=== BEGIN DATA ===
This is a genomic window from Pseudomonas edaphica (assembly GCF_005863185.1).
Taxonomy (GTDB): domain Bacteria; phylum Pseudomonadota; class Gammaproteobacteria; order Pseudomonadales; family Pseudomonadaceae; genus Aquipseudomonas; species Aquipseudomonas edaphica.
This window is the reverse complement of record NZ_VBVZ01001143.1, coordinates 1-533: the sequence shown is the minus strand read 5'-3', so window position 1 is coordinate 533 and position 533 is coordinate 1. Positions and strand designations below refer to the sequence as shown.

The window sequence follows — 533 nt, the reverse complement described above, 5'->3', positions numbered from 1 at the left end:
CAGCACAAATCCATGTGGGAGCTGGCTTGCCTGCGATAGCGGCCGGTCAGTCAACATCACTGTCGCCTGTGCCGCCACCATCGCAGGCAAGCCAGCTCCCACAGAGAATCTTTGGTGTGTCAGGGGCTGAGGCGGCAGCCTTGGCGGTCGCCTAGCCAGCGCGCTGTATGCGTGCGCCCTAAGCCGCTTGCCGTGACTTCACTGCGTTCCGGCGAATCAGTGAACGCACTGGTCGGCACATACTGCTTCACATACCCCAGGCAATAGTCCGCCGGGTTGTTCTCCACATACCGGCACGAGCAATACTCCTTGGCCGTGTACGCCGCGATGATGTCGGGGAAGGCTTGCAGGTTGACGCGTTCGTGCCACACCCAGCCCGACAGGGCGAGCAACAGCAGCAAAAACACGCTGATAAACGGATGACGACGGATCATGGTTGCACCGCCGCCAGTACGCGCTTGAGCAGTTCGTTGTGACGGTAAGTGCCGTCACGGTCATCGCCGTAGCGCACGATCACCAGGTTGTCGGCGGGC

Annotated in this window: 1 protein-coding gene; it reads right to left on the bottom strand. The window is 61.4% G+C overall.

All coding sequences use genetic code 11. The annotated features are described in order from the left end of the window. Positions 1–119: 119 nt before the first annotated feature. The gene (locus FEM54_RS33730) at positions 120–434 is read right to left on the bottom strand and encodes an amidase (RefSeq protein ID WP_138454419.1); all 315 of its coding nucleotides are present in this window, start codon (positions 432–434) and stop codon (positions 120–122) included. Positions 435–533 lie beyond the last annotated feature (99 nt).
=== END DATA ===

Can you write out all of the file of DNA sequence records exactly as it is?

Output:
This is a genomic window from Pseudomonas edaphica (assembly GCF_005863185.1).
Taxonomy (GTDB): domain Bacteria; phylum Pseudomonadota; class Gammaproteobacteria; order Pseudomonadales; family Pseudomonadaceae; genus Aquipseudomonas; species Aquipseudomonas edaphica.
This window is the reverse complement of record NZ_VBVZ01001143.1, coordinates 1-533: the sequence shown is the minus strand read 5'-3', so window position 1 is coordinate 533 and position 533 is coordinate 1. Positions and strand designations below refer to the sequence as shown.

The window sequence follows — 533 nt, the reverse complement described above, 5'->3', positions numbered from 1 at the left end:
CAGCACAAATCCATGTGGGAGCTGGCTTGCCTGCGATAGCGGCCGGTCAGTCAACATCACTGTCGCCTGTGCCGCCACCATCGCAGGCAAGCCAGCTCCCACAGAGAATCTTTGGTGTGTCAGGGGCTGAGGCGGCAGCCTTGGCGGTCGCCTAGCCAGCGCGCTGTATGCGTGCGCCCTAAGCCGCTTGCCGTGACTTCACTGCGTTCCGGCGAATCAGTGAACGCACTGGTCGGCACATACTGCTTCACATACCCCAGGCAATAGTCCGCCGGGTTGTTCTCCACATACCGGCACGAGCAATACTCCTTGGCCGTGTACGCCGCGATGATGTCGGGGAAGGCTTGCAGGTTGACGCGTTCGTGCCACACCCAGCCCGACAGGGCGAGCAACAGCAGCAAAAACACGCTGATAAACGGATGACGACGGATCATGGTTGCACCGCCGCCAGTACGCGCTTGAGCAGTTCGTTGTGACGGTAAGTGCCGTCACGGTCATCGCCGTAGCGCACGATCACCAGGTTGTCGGCGGGC

Annotated in this window: 1 protein-coding gene; it reads right to left on the bottom strand. The window is 61.4% G+C overall.

All coding sequences use genetic code 11. The annotated features are described in order from the left end of the window. Positions 1–119: 119 nt before the first annotated feature. The gene (locus FEM54_RS33730) at positions 120–434 is read right to left on the bottom strand and encodes an amidase (RefSeq protein ID WP_138454419.1); all 315 of its coding nucleotides are present in this window, start codon (positions 432–434) and stop codon (positions 120–122) included. Positions 435–533 lie beyond the last annotated feature (99 nt).